The Great Lakes basin is one of the most bestowed with respect to water availability. However, only 1 percent of the available freshwater is renewed annually. Population growth, limited water supply and climate change also have increased stress over the available freshwater resources in the basin, which can significantly impact humans and environmental sustainability. Therefore, analyzing the distribution of water resources and water security in the basin can play a pivotal role in efficient management of available freshwater resources.
In estimating water availability, researchers generally overlook environmental water needs and overestimate the available water for human consumptive use. This can further stress freshwater resources.
Therefore, it is necessary to allocate a certain amount of available freshwater to sustain ecosystems as well as human livelihoods dependant on those ecosystems. This can guide water resource management policies to maintain a balance between development and conservation.
A widely used method for estimating water security is classifying freshwater into blue and green resources.
Blue water is considered as the water which flows on the surface and through sub-surface courses, stored in rivers, lakes and deep aquifers. Green water is characterized as water stored in unsaturated soil layers and water moving to the atmosphere through evaporation and transpiration. A water footprint for both water types defines the link between human water use and growing population.
Thus, a green water footprint is the human use of green water resources. It is the part of soil moisture which is transpired, evaporated and used by crops grown for human consumption.
The disparity between water use and water availability can be characterized by estimating water scarcity, which is assessed as the ratio of water footprint to available water.
At University of Guelph, researchers developed a hydrological modelling framework using long-term climate data (1950 to 2015) and the Soil and Water Assessment Tool (SWAT) to evaluate the spatial and temporal variability of blue and green water resources and water scarcity. The framework was applied to the Grand River watershed in Ontario, which is a major watershed in the Great Lakes basin. The study was presented earlier this year at the International Association for Great Lakes Research conference.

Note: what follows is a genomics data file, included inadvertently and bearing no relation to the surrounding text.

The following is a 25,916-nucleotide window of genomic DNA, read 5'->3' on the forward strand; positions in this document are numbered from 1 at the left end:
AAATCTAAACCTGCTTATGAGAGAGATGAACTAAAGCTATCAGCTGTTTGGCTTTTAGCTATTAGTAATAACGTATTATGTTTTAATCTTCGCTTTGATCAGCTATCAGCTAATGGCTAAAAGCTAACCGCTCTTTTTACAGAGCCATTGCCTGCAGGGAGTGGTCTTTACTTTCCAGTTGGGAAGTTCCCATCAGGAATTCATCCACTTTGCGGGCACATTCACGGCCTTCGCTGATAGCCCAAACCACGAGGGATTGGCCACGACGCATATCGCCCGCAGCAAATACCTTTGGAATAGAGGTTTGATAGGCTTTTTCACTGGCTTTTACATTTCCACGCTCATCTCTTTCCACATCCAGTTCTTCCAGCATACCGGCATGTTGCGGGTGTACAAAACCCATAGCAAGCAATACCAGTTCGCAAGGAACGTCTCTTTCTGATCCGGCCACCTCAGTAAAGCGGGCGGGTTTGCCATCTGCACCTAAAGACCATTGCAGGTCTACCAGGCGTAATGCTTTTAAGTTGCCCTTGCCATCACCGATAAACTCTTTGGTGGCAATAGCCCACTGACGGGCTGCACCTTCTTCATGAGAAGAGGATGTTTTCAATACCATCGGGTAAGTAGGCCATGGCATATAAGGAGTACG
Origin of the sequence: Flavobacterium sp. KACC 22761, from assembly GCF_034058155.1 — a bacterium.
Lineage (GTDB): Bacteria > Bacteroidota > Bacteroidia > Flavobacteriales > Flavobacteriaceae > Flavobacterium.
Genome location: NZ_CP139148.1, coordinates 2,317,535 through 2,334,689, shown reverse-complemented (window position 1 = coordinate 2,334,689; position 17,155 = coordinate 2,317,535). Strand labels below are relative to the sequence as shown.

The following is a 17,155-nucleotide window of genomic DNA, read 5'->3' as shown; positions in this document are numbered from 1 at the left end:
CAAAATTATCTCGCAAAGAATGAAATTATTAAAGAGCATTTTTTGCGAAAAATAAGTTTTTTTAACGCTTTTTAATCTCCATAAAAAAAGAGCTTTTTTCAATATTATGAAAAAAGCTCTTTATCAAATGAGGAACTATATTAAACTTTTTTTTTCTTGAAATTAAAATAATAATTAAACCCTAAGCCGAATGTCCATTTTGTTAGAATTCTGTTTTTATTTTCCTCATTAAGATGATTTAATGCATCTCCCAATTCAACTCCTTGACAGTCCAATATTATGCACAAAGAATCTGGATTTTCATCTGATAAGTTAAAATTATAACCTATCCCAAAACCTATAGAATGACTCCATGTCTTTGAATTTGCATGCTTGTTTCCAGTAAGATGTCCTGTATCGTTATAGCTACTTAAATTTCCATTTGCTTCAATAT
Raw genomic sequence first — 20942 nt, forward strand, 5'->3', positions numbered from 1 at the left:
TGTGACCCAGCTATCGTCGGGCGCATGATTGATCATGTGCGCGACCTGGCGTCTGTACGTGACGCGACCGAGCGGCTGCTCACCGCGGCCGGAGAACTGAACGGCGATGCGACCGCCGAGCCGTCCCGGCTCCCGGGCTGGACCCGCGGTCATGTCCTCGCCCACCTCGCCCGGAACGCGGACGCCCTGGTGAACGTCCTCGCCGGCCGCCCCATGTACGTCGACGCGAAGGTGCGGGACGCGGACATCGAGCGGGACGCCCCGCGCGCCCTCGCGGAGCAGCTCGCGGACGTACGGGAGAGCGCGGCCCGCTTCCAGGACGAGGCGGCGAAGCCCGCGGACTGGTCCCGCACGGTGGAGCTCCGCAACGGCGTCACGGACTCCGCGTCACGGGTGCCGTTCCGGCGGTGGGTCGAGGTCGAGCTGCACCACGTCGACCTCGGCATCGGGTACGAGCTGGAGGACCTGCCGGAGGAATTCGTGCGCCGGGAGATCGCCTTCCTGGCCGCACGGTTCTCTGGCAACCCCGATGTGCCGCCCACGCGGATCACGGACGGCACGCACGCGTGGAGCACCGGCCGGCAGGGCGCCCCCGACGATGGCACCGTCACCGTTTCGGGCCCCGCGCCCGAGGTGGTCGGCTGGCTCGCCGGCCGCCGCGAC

Observations from the study include:
● Variability in blue water resources occurs as a result of climate factors, primary through precipitation. Green water flow, on the other hand, is associated with temperature, precipitation and land-use/land-cover. The higher the temperature and more intense the agricultural activity, the higher the green water flow. Green water storage is associated with various soil properties and influenced by the depth of soil.
● Blue water scarcity in some regions of the Grand River watershed can be severe, especially in the Eramosa-Speed river sub-watershed (Zone D, below) during summer months, mainly due to the higher percentage of urban area, more consumptive use and less blue water availability. So urban areas can be considered hot spots of blue water scarcity.
● Green water scarcity is not severe in the Grand River watershed. The watershed has enough water stored in soil layers to support agriculture without any source of irrigation.
Such a modelling approach also can be used in other watersheds in the Great Lakes basin. Many basins are encountering changes in their hydrological cycle, losing their natural hydrological stability, which is how a water crisis can develop. Thus, the Great Lakes basin also can become a victim of water scarcity if we don’t manage and respect our precious freshwater resources.